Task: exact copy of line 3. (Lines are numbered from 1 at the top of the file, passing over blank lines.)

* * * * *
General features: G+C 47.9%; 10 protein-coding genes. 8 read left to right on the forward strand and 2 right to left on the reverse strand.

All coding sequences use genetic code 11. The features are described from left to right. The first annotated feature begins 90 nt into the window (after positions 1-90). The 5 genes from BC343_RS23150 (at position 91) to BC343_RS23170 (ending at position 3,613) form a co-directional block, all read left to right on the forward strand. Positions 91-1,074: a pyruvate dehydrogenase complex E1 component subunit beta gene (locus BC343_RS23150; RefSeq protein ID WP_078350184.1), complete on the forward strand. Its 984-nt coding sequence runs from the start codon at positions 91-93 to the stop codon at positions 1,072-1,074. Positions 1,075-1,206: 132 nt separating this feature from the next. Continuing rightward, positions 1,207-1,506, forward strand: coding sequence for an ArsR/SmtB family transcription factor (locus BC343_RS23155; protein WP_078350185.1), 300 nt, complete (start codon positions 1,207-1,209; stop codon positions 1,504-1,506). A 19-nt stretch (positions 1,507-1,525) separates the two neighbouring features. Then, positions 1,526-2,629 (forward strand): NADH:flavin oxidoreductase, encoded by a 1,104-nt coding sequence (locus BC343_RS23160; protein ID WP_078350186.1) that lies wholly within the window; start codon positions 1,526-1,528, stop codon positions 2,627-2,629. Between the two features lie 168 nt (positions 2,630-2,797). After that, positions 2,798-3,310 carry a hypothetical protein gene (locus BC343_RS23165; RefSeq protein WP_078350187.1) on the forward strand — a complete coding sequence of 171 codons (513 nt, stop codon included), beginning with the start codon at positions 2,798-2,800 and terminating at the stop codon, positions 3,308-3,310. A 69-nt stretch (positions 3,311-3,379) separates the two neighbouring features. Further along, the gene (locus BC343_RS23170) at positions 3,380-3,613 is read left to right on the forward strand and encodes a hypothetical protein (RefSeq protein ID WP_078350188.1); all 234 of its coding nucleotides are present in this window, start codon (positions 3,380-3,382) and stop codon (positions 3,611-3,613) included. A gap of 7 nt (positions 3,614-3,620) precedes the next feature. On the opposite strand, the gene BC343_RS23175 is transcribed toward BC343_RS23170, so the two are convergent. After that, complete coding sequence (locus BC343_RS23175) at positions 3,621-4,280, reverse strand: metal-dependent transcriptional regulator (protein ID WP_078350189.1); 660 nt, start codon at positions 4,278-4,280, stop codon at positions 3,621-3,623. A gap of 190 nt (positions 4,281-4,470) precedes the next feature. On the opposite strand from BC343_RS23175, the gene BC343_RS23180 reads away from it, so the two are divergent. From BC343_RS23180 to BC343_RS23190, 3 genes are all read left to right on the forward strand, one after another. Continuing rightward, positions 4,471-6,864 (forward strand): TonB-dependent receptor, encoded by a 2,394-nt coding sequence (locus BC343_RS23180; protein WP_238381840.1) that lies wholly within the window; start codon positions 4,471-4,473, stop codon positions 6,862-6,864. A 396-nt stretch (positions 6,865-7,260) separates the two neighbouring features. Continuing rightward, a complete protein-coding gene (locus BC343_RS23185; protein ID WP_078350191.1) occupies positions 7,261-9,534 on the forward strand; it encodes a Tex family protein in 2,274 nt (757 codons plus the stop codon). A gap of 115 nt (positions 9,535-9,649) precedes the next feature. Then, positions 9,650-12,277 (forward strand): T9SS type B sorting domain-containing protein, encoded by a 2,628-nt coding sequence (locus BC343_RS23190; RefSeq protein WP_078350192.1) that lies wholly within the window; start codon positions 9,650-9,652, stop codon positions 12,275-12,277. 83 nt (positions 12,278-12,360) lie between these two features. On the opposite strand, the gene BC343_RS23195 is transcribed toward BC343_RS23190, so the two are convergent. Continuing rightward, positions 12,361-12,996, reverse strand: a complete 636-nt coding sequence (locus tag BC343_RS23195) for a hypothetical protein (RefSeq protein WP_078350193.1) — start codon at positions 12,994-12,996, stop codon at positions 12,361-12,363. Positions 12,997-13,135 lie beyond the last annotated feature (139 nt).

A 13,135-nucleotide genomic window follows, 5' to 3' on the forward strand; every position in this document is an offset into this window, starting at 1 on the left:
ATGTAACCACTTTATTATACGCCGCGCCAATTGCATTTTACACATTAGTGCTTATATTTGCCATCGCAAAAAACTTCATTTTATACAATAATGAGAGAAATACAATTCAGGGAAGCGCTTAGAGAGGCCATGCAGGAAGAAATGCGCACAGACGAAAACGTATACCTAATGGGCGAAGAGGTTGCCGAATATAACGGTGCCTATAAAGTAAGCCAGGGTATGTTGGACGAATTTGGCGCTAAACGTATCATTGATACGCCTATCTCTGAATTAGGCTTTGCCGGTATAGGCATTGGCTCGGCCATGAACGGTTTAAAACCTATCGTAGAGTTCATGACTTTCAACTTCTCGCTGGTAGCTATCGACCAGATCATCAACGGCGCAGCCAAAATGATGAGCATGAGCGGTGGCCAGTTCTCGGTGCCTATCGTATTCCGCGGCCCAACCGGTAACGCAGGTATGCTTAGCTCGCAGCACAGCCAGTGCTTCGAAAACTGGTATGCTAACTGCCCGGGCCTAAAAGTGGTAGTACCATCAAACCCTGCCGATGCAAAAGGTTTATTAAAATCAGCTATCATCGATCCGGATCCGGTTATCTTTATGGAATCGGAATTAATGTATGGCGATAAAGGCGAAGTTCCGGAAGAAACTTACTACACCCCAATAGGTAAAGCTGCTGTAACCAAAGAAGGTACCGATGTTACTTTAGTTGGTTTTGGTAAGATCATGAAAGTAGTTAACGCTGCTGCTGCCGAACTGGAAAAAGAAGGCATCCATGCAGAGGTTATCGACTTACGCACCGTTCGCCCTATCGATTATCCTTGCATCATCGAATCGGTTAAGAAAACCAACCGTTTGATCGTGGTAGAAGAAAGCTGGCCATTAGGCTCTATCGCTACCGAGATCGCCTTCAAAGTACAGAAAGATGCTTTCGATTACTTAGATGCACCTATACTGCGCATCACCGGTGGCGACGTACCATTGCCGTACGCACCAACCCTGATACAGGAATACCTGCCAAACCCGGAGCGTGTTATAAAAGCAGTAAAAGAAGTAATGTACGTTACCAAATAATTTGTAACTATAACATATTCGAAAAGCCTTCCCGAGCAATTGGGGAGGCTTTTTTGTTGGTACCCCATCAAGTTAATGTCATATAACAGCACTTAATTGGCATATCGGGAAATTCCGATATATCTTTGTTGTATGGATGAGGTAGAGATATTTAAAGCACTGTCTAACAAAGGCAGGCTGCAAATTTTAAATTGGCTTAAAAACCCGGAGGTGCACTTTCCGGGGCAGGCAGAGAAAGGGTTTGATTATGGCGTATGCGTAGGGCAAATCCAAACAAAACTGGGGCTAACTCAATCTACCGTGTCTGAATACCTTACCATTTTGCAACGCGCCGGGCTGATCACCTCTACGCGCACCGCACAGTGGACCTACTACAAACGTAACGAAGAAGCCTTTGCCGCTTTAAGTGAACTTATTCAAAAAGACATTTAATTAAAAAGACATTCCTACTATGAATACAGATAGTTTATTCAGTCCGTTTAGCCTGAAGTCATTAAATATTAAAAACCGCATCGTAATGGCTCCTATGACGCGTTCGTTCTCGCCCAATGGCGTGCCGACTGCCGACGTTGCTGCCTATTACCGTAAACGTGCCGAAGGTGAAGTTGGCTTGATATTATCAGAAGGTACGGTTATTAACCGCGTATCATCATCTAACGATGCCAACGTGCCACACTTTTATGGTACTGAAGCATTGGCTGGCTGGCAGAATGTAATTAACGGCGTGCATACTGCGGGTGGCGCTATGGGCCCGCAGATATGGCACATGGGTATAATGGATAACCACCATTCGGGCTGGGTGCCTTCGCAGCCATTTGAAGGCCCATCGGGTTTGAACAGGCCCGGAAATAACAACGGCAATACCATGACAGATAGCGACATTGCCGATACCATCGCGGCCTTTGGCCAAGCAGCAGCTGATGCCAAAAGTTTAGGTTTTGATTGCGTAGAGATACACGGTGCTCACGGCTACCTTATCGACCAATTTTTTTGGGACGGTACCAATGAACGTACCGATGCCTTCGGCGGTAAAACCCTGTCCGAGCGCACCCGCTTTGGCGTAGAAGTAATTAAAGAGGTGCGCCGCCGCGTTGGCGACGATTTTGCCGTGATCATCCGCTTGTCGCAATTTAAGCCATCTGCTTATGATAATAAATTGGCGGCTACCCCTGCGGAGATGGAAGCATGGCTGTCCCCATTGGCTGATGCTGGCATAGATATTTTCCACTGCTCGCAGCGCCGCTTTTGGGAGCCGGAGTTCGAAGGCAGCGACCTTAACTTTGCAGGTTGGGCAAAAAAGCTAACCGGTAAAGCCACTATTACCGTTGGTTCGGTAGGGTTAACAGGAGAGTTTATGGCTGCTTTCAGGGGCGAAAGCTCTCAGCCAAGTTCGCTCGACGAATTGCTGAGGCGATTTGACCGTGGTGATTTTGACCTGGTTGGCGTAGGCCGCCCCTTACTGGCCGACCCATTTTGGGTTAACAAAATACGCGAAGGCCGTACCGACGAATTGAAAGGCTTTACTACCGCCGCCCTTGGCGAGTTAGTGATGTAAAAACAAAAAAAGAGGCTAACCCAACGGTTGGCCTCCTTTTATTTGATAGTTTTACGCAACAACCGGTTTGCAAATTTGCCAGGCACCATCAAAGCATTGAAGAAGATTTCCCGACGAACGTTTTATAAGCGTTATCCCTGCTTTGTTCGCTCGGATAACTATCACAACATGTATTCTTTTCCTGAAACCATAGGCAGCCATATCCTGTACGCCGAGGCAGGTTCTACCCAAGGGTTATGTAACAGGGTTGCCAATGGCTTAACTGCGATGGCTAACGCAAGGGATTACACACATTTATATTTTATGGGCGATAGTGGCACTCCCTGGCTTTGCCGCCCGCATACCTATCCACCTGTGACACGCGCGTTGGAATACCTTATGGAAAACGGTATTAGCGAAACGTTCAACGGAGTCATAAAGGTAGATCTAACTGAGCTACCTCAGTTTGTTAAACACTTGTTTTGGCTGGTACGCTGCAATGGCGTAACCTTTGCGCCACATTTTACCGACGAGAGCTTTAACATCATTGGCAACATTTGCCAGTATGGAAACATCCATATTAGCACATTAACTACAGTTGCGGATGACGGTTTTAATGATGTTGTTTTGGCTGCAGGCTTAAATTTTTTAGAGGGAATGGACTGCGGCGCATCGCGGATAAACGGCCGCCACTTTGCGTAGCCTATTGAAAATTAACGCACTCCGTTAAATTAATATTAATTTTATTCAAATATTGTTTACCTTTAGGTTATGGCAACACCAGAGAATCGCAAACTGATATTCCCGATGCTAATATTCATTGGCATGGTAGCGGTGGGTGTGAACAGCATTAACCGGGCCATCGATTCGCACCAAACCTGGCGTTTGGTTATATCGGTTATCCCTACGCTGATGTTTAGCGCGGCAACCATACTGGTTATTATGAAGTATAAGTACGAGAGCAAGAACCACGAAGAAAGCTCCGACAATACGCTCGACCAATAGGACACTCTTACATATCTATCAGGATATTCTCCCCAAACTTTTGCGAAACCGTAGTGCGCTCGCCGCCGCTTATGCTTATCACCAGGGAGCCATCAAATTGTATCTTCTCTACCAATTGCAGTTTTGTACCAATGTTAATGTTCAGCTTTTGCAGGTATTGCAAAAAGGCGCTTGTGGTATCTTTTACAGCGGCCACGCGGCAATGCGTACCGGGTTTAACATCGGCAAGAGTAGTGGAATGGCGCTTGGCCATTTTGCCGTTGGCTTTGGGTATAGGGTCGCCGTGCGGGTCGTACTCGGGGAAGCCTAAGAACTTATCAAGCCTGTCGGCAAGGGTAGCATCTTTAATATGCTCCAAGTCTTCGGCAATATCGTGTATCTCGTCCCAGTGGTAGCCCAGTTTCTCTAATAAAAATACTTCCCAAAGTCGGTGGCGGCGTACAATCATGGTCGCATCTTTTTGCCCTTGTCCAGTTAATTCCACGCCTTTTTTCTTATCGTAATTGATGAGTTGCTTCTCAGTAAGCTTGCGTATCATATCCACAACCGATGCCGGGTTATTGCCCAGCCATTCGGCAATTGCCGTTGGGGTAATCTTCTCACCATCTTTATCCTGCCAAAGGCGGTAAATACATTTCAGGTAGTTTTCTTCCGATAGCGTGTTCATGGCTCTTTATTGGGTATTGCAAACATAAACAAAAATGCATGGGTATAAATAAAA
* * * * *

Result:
A 13,135-nucleotide genomic window follows, 5' to 3' on the forward strand; every position in this document is an offset into this window, starting at 1 on the left: